Since great television comedy always begins with the script, this series of posts considers the individual episodes that have claimed the Primetime Emmy Award for Outstanding Writing for a Comedy Series over the years.
He & She is a sitcom that ran on CBS for one year, during the 1967-1968 season. A relatively sophisticated comedy for the era, the series was centered on a young married couple played by Paula Prentiss and Richard Benjamin, who were wedded to one another off the soundstage, too. The series was created by the prolific TV producer Leonard Stern, who turned over story editor duties to the writing team Allan Burns and Chris Hayward. They were fresh off a successful run with the ghoulish family comedy The Munsters, but they were also recovering from the shellacking suffered by My Mother the Car, another of their creations that was already considered of all the all-time duds in TV history. Burns later recalled that Stern was a demanding boss, pushing the duo and their cohorts on the writers’ room to keep working jokes until they were perfect.
“He taught me a lot about not being satisfied with the easy joke,” said Burns. “He was always looking for: Where’s the character in this? Jokes are easy, character is difficult…and it was very exhilarating — but it was also exhausting.”
“The Coming-Out Party,” a midseason offering of He & She that credits Burns and Hayward as the writers, demonstrates the value of Stern’s approach. The plot is set into motion when Paula (Prentiss) decides to play matchmaker for her coworker Dorothy (Mariette Hartley). Paul employs her usual tactic of throwing a party — to the mild displeasure of her husband, Dick (Benjamin) — extending invites to other members of her friend group until she comes upon one of the gentlemen who isn’t is a current relationship. In this case, that turns out to be Dick’s physician (John Astin). The first half of the episode is the build up to and execution of the party, and the second half catches up with the situation a short while later, when the new couple is going through a late-night spat, causing Dick anxiety because he’s scheduled to be wheeled into surgery with the agitated, distracted doc in the morning.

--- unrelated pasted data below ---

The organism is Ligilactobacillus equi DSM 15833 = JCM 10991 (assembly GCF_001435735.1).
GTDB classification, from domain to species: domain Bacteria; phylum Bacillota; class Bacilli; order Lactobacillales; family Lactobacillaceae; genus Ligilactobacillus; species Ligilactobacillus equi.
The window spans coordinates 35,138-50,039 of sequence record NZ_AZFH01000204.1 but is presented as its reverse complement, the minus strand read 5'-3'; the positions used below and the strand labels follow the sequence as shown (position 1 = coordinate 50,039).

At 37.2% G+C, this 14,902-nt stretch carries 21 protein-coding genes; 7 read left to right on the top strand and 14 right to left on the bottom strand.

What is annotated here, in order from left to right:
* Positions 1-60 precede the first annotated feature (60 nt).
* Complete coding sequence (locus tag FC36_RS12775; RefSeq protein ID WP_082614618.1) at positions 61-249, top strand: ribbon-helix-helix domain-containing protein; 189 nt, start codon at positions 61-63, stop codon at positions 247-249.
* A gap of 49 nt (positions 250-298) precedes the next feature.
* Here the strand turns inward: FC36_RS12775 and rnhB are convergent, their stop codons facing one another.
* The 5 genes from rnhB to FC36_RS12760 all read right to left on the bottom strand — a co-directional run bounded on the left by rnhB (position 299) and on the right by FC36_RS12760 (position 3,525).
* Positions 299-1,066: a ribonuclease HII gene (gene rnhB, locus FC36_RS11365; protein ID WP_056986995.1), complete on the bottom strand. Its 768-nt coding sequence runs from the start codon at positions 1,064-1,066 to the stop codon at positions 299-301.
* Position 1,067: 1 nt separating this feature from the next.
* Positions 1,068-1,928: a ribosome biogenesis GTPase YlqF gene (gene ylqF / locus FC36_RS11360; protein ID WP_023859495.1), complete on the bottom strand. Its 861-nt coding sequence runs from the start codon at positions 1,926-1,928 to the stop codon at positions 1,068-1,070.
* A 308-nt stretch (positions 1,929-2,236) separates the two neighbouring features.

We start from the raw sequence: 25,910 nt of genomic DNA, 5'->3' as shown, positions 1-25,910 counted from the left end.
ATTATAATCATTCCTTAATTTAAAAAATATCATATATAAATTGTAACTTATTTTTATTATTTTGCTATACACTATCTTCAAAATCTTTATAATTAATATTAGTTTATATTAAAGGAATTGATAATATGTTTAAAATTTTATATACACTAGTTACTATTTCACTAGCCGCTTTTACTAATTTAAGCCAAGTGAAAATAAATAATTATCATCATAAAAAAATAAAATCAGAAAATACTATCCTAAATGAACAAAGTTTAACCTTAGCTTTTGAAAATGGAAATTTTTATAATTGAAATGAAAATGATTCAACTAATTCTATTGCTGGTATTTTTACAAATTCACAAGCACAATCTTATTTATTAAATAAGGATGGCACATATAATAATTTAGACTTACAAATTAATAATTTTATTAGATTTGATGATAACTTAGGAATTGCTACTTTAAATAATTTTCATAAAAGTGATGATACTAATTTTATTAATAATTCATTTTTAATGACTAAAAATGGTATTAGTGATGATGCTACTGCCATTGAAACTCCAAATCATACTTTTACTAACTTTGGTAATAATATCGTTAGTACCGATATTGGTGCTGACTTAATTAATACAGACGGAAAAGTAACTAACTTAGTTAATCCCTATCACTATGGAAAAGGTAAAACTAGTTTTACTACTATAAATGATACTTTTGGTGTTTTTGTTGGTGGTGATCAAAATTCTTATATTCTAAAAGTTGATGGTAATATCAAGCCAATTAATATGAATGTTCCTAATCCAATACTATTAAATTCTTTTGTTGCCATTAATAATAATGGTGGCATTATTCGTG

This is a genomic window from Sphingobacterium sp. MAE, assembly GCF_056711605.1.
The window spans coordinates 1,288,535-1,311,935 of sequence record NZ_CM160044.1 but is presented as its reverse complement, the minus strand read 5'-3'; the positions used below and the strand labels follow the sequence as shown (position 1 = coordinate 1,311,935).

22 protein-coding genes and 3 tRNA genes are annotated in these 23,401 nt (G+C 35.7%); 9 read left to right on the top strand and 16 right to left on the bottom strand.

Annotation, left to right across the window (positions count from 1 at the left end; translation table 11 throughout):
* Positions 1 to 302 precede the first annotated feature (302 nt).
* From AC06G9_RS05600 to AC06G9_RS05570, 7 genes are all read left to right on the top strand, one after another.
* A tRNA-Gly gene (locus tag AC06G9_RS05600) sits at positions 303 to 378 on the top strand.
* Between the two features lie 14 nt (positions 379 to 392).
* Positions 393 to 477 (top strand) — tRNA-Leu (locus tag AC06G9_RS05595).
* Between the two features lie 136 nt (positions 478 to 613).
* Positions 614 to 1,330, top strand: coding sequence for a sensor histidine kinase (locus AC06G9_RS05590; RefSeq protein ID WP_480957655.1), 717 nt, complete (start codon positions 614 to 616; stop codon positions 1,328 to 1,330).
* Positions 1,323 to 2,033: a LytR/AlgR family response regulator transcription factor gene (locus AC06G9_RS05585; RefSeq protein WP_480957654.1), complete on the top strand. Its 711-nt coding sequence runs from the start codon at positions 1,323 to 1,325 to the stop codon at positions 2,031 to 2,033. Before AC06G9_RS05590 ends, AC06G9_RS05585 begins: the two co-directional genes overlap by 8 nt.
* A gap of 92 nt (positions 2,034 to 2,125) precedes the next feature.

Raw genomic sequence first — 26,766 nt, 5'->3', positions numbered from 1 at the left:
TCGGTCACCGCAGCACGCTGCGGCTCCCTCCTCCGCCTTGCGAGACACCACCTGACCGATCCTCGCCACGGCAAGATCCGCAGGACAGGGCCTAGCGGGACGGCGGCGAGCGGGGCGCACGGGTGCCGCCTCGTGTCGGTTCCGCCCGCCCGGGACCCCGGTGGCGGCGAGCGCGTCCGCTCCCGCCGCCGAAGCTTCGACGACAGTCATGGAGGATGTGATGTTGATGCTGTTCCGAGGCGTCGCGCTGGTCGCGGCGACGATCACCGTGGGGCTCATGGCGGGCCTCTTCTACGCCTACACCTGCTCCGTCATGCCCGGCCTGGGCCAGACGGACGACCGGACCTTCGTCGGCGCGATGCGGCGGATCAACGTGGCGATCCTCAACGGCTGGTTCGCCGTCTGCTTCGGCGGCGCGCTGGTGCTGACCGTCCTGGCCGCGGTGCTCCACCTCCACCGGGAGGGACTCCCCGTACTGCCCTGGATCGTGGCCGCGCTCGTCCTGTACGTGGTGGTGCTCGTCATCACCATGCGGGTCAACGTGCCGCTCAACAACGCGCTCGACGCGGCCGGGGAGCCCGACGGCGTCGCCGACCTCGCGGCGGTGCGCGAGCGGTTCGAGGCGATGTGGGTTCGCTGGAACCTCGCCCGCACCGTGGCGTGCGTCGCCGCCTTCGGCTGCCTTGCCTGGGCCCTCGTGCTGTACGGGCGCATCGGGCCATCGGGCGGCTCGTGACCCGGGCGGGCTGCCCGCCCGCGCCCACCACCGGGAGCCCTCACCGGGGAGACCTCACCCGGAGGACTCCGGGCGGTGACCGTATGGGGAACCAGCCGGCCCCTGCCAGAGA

The jokes click off as dependably as mile markers, but every one of them does indeed stem from character rather than zany concepts or boisterous business. Importantly, especially for the era, that doesn’t mean the humor is dependent on deep, longstanding knowledge of the characters. Burns and Hayward deftly sketch in who everyone is, largely based on reactions and interaction. I’ve seen exactly one episode of He & She, and I have a good understanding of the personalities of every person on screen.
At a time when the placement of a series on a network’s schedule had a major influence on its prospects for success, He & She was plopped onto Wednesday nights with the tonally discordant Green Acres as a lead-in. It was unsurprisingly canceled, but well-regarded enough within the industry to earn Burns and Hayward a writing Emmy, specifically for the episode “The Coming-Out Party.” Another episode of He & She was among the competition in the category. The show also caught the eye of Grant Tinker, a television producer who was developing a new sitcom for his wife, Mary Tyler Moore. Tinker recruited Burns, specifically citing She & He as an example of the tone he had in mind for the new program. Burns teamed with James L. Brooks, who he’d recently worked with on the high school–set drama Room 222. The show Burns and Brooks created for Moore wound up doing pretty well at the Emmys, too.
Other posts in this series can be found at the “Golden Words” tag.